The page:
“No Negro exists who does not have his private Bigger Thomas living in his skull.”
The novel is divided into three separate parts (Flight, Fear, Fate) and time is very compressed in the story. The whole book’s action happens only over a couple of weeks, and it’s compelling to see Bigger’s life journey as it just spirals and spirals down.
Wright uses an omniscient POV, so readers can see what everyone is thinking as the narrative progresses, and it’s a really good writing choice to use this as you get to understand the motivations of each person in the story balanced with what the rest of the world sees. The world only sees the actions and reactions of the characters, and without the access to the characters’ thoughts, you can see how things can go very very wrong.
So – to the story itself: Bigger takes the new job eagerly, and meets his employers who allow him to have a room in their big house. You never really know when you might need a chauffeur, and the married couple who hired him thinks themselves very big-hearted to take a boy out of the South Side. Indeed, they have done a lot for the African-American community, donating millions of dollars to black schools, and training centers.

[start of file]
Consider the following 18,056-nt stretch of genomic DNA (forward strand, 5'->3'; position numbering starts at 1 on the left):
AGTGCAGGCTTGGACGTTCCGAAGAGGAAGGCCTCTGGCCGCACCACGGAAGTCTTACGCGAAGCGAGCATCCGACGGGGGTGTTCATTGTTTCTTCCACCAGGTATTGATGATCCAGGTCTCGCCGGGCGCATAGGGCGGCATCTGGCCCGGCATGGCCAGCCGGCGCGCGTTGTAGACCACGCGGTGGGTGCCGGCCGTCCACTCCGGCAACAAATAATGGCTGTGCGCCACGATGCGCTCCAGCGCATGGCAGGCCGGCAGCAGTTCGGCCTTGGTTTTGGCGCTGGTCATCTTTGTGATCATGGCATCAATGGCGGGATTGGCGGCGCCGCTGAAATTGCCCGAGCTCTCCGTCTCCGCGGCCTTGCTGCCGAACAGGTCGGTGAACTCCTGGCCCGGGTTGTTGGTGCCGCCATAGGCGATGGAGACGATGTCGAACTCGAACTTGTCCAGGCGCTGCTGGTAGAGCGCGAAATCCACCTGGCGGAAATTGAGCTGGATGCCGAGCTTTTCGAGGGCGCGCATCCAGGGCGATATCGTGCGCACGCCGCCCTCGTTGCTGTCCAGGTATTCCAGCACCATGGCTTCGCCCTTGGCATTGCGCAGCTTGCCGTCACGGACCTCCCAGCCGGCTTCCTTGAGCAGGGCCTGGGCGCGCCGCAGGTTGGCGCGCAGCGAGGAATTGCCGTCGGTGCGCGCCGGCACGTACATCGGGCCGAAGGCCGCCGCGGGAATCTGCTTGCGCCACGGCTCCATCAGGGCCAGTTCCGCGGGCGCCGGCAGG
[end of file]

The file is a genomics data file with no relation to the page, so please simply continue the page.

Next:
On the first night of his first day of chauffeuring, Bigger takes Mary, the (white) daughter of the house to a party elsewhere, where she stays for a while and picks up a male friend, and then they cruise around, reluctant to go home. Both Mary and her new friend are progressive for the time, so when they want to stop and get a drink or two, they naturally invite Bigger in with them to have a drink as well.